The Sony Xperia Z sports a 13-megapixel Exmor RS rear camera with auto focus, Burst Mode, and LED flash. The phone's camera app is feature rich featuring, Superior auto, Normal, Video, Burst, Picture Effects, Sweep Panorama and different Scene selection modes.
The Superior auto mode doesn't let you customise granular settings barring that of Flash, Resolution, and Timer with the default resolution set to 3920x2940. The normal mode allows you to tinker with settings like Exposure value, White balance, ISO, and others. The camera also includes image and video stabilisation.
The pictures taken during daylight were pretty good with good colour rendering, contrast and detail. Photos taken indoors with sufficient amount of light, also looked good. However, pictures clicked in low-light were a bit grainy though the camera tried to process these to offer more details. This made the pictures a little artificial compared to those taken with the iPhone 5.
The Xperia Z can capture 1080p video at a frame rate of 30fps. Interestingly, the phone also offers an HDR mode for video recording, which is not usually seen. You can also take still shots of 1-megapixel resolution while recording video. In our tests, the phone took great videos and the stabilisation mode worked as promised.
Low light shot
The Xperia Z features a 2-megapixel Exmor R front facing camera. The front camera is also capable of recording 1080p videos. We were able to click decent quality pictures, indoors. The videos shot using the front camera also turned out to be good.
Software/ User Interface
The Sony Xperia Z ships with Android 4.1.2 Jelly Bean. It's not the most recent version, but that's consistent with other Android phones in the market. On its part, Sony has promised that the phone will shortly receive the Android 4.2 update. Sony has included its own UI skin on top of the software but it's not as deep as HTC's Sense UI or LG's Optimus UI, and is rather more close to the stock build. Sony says that the unified UI will bring the same user experience to tablets and phones, and include its media apps.
The unlocking gesture of the lock screen resembles the motion of your finger through a set of window blinds and we've not seen this on another phone as of yet. The lock screen also offers shortcuts to directly unlock and initiate the Walkman (for playing music) and the Camera app. However, unlike the Optimus G, you cannot customise the unlocking animation or change the app shortcuts.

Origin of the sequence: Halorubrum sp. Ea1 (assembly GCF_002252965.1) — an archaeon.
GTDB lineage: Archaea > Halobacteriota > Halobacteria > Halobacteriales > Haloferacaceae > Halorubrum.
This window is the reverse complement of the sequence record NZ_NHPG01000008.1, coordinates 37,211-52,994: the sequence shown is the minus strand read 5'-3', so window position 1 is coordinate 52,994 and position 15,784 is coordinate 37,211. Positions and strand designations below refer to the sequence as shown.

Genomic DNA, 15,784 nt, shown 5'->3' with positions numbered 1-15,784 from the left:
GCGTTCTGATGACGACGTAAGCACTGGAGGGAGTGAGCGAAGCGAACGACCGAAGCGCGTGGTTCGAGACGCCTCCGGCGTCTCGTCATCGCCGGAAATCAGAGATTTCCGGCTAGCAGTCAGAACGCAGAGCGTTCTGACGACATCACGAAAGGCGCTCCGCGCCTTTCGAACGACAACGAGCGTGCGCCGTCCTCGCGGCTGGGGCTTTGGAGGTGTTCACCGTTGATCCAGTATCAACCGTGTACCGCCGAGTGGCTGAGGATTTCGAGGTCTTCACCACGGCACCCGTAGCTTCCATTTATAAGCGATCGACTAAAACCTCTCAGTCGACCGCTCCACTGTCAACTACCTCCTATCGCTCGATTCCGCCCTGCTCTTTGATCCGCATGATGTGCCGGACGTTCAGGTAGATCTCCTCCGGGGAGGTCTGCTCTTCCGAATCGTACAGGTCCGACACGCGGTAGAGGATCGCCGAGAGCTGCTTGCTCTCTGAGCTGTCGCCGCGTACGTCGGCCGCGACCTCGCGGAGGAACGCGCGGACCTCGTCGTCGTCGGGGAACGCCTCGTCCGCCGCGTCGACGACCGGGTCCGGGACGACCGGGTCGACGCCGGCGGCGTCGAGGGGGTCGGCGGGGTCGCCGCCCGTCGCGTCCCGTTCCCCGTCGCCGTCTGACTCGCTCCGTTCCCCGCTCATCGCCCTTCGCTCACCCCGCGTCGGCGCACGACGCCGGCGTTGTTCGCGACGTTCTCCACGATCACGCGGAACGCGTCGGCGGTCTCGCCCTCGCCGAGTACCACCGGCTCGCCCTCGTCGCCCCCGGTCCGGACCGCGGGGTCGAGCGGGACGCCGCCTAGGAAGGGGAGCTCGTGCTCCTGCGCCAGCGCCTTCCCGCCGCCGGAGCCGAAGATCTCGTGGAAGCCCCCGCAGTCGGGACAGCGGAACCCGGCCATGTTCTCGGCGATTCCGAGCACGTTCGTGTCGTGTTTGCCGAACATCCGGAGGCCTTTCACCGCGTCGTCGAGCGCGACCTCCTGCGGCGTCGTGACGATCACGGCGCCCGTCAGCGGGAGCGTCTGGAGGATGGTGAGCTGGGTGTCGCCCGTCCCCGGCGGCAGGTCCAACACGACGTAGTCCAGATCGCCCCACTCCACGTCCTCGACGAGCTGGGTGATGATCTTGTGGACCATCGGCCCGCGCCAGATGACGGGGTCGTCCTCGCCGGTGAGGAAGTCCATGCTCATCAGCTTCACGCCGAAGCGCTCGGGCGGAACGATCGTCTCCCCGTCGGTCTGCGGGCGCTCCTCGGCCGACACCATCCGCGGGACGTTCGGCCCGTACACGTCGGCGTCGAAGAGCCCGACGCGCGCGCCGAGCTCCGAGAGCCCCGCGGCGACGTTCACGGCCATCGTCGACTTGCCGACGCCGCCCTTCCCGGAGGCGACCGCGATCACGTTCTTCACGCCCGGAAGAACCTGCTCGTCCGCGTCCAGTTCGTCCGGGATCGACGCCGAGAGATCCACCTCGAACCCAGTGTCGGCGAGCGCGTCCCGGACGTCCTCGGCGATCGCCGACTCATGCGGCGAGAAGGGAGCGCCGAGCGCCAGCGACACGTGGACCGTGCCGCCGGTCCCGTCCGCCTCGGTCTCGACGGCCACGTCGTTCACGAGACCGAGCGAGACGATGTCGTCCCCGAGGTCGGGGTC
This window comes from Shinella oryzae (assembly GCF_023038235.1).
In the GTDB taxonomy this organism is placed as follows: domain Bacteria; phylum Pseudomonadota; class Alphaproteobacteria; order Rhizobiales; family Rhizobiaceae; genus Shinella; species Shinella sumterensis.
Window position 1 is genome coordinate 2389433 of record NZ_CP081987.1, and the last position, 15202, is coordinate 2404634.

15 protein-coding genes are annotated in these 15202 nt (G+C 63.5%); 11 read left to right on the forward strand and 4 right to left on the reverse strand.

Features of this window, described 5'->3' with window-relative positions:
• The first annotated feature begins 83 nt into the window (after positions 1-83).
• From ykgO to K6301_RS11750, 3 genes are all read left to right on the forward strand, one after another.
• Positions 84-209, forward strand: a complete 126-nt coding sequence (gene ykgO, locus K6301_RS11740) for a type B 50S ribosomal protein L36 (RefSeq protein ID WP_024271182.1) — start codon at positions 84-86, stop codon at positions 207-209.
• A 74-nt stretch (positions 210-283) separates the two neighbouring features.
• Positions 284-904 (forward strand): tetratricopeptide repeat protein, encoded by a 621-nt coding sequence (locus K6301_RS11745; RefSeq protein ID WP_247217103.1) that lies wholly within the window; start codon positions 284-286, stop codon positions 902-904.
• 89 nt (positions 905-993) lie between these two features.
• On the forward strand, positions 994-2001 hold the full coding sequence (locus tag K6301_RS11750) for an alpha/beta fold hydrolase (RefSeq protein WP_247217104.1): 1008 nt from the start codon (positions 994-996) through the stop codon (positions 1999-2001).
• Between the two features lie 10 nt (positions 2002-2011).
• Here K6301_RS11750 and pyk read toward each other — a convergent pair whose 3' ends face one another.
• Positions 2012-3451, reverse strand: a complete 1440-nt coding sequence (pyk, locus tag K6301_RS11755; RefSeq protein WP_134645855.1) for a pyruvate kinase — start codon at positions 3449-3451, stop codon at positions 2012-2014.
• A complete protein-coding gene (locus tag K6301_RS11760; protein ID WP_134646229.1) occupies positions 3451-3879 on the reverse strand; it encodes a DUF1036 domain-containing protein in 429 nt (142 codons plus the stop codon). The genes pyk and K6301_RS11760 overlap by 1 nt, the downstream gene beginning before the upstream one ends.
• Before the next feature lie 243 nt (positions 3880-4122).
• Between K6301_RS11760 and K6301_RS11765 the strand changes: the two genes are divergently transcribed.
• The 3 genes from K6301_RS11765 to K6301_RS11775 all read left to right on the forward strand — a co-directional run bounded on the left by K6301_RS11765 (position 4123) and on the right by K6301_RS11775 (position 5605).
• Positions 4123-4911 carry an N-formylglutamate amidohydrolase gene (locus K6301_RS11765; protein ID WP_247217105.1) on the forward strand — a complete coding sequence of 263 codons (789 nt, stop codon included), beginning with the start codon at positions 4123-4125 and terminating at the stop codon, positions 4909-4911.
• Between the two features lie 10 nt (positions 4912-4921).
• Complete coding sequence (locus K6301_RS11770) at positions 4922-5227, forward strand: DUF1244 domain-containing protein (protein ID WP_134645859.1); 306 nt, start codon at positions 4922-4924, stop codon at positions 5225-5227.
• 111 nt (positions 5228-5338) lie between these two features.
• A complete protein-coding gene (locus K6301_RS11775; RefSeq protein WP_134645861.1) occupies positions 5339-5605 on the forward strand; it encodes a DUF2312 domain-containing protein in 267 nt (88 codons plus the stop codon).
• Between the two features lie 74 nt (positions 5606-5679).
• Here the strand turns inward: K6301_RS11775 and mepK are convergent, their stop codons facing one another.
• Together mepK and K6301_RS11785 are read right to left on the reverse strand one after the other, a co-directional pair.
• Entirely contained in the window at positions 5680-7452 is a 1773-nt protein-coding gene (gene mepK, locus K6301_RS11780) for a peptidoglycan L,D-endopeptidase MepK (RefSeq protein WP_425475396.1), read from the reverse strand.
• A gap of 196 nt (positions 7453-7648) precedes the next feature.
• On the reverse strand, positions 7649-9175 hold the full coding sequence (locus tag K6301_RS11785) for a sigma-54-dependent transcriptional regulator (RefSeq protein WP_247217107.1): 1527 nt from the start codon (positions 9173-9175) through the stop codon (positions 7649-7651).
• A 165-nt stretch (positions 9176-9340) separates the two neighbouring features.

Sony includes its own Xperia keyboard with the phone which is different from the stock Android keyboard. We're not fans of this keyboard, and wish Sony could have included the option to switch to the stock keyboard.
The Xperia Z also offers themes that change the colour scheme of the phone along with the home screen and lock screen wallpaper. You can choose to add up to seven home screens or even reduce the number to one. These can be populated with app shortcuts and widgets.
The notification tray adds toggles for sound, Bluetooth, Wi-Fi, mobile data and a shortcut to the settings menu. Sony also adds some of its own widgets for social networking service updates, power toggles and others.
Sony bundles its Walkman music player app, in addition to a gallery app that it calls 'Album'. In edition to displaying pictures on the phone, the app also allows users to connect to online services like Facebook and Picasa and view their online pictures. The app also includes a built-in photo editor.
For web browsing, the Sony Xperia Z bundles the Chrome browser, and removes the stock Android browser. Since Chrome doesn't support Adobe Flash player, the phone is not capable of playing Flash videos even if the Flash plugin is side-loaded.
The phone also includes additional apps including a Back up & restore app, McAfee Security, NeoReader for reading QR codes, a Notes app, TrackID (a Shazam like music recognition app), PlayNow, Smart Connect (which lets users set an event when an accessory is connected to the phone), Xperia Link (to share Internet connectivity with Sony devices), and Wisepilot (for navigation).
The Task Switcher button gives access to previously running and current apps, displaying a list on the right side. As with the stock app switcher, you can dismiss an app by sliding it. The switcher also brings access to Sony's small apps, which can run on top of other running apps, similar to LG's QSwipe apps and Samsung Galaxy Note II's pop-up play. Sony ships four of these small apps, namely Calculator, Timer, Notes and Voice Recorder but more small apps can be installed via the Play Store. We wish Sony would have included a Video player and a web browser small app as well. It's interesting how big screen phones are featuring the ability to multitask on the same screen optimising the use of the screen real estate.